When you’re getting started as a beginning marketer, spend some time familiarizing yourself with each of the different disciplines within internet marketing. Then, as you learn more about what each field requires, choose 2-3 that represent the best fit for your unique interests and skill sets. Learn as much as you can about each of your chosen areas of specialization before attempting to get a job in the industry.
Resources for Learning
There are thousands upon thousands of different learning and training tools out there – too many to list comprehensively in this guide.
Quick Sprout University – Neil Patel is well known in the internet marketing world, and the “University” section on his blog demonstrates exactly why he’s such a household name. On this page, you’ll find detailed video tutorials on everything from SEO to content marketing and more.
Moz Learning Library – Although traditionally known as an SEO powerhouse, Moz offers training materials on a wide variety of internet marketing topics – many of them for free! If you’re completely new to the scene, check out the company’s “Beginner’s Guide to SEO” and the “Whiteboard Friday” series.
Hubspot Academy – Hubspot’s blog is a fantastic resource for learning more about tons of different internet marketing topics, but its Academy feature is worth your time as well. Learn more about different topics, watch webinars and even complete certificates that will demonstrate your newly-gained aptitudes to potential employers in the future.
Copyblogger – Although the site used to focus on blogging strategies alone, it’s since expanded its focus to the growing field of content marketing. Here, you’ll find a collection of great ebooks, seminars and webinars that touch on many of the different specialization fields I’ve listed above.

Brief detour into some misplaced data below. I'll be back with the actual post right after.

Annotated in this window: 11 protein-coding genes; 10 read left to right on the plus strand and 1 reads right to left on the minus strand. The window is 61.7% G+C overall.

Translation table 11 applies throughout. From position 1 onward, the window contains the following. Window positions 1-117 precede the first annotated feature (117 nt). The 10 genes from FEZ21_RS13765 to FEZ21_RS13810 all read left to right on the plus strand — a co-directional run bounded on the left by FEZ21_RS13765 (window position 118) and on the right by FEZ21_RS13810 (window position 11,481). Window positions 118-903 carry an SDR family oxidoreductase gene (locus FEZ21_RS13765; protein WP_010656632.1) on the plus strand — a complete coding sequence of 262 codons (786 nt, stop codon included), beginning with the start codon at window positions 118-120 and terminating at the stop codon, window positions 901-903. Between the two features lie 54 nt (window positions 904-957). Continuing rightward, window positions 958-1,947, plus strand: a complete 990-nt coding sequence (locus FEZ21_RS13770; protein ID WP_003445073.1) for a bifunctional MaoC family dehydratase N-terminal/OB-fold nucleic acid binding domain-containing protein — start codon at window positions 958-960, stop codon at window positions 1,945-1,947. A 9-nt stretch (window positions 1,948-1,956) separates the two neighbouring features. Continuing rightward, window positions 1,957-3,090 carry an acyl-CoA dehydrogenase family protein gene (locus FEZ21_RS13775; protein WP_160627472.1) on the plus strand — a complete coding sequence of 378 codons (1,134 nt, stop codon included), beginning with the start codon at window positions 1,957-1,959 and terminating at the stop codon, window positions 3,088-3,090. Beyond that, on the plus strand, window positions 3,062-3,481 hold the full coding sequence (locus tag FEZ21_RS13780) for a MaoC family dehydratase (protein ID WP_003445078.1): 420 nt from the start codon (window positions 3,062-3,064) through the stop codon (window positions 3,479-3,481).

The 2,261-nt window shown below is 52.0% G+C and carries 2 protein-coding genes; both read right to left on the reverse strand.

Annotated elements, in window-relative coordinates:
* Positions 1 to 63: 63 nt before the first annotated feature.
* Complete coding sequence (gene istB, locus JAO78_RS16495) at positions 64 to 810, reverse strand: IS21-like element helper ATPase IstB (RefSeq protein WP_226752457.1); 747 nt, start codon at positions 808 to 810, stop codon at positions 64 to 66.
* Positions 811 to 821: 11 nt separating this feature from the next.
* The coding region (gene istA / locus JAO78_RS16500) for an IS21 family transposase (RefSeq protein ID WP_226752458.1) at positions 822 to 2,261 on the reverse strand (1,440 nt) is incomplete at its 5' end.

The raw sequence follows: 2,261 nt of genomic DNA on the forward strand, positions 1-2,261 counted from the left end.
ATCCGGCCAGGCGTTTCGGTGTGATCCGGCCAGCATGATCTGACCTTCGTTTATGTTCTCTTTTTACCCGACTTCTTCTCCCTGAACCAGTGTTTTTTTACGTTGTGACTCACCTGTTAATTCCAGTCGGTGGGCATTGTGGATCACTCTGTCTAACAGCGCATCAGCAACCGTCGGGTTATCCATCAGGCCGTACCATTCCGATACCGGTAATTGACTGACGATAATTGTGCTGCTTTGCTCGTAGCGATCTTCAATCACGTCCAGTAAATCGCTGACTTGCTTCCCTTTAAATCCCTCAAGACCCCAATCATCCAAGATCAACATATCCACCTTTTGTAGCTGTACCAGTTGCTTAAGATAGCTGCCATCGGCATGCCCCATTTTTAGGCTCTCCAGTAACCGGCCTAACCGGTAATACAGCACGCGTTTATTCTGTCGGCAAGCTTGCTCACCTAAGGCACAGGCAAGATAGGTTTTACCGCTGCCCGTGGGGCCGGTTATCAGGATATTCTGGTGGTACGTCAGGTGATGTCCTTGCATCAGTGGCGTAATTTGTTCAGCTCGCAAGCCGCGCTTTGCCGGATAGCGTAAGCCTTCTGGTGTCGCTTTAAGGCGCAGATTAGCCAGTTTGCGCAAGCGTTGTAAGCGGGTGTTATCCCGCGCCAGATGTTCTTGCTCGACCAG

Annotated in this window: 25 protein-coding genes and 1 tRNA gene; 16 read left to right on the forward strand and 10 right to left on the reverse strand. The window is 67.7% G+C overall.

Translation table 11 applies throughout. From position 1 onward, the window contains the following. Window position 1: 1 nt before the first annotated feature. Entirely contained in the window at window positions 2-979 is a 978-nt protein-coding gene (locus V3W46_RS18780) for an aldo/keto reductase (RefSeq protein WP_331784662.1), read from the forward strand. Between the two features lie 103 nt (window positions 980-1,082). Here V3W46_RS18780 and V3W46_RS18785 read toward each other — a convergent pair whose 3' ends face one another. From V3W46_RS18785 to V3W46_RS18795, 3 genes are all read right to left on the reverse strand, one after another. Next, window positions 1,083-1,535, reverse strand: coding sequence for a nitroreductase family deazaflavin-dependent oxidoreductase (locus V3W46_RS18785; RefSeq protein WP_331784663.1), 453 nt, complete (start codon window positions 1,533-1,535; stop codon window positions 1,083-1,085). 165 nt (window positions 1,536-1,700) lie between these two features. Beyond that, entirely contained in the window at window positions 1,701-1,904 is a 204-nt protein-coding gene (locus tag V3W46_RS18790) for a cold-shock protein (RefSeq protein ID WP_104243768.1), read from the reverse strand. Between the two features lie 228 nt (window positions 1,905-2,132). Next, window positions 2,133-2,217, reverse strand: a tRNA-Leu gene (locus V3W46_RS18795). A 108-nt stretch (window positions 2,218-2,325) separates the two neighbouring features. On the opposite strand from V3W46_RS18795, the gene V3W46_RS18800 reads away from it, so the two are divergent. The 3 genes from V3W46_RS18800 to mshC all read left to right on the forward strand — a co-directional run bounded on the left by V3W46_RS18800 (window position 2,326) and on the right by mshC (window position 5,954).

Lynda – No matter what digital marketing specialization you want to focus on, Lynda has online tutorial videos that’ll help get you up to speed. It’s a paid subscription, but the breadth of topics covered makes the fees more than worth it.
Inbound.org – Inbound is a site where internet marketers share interesting articles and upvote the submissions they find most useful. Many of the articles featured here focus on more advanced topics, so check it out if you’re feeling adventurous and motivated to learn on your own.
Alltop – Another link collection service, Alltop helpfully sorts various articles into different topic pages (for example, internet-marketing.alltop.com or seo.alltop.com). Bookmark your favorite pages or create your own – either way, it’s an easy option for following multiple industry blogs at once.
Certainly there are other great info sources out there, but you won’t go wrong by focusing your time on these six options. If you have another great resource that you think should be added to this list, be sure to leave me a note in the comments section below!
People to Know
Despite the size and reach of the internet as a whole, the world of digital marketing is actually pretty small. Besides Neil Patel – the founder of Quick Sprout that I mentioned earlier – here are a few names you’ll want to get to know:
- Matt Cutts – SEO blogger and Head of Google’s Web Spam team (aka – the person who’s most likely to announce any major changes to Google’s algorithms)
- Avinash Kaushik – Google’s digital marketing evangelist and blogger at “Occam’s Razor”
- Rand Fishkin – Former CEO at Moz and entrepreneurial blogger
- Danny Sullivan – Editor-in-Chief and Founding Editor of Search Engine Land whose personal blog lives at Daggle.com
- Barry Schwartz – Founder of Search Engine Roundtable and News Editor at Search Engine Land
- Jason Acidre – Philippines-based author of highly-regarded SEO blog Kaiser the Sage
- Jason Fried – Founder of collaboration app conglomerate 37Signals, Inc. website’s “Get Real” business blogger and presenter of entrepreneurial TED Talks
- Derek Sivers – Former founder of CD Baby (which sold in 2008 for $22 million) and popular entrepreneurial blogger
- Derek Halpern – Conversions master and the founder of the “Social Triggers” blog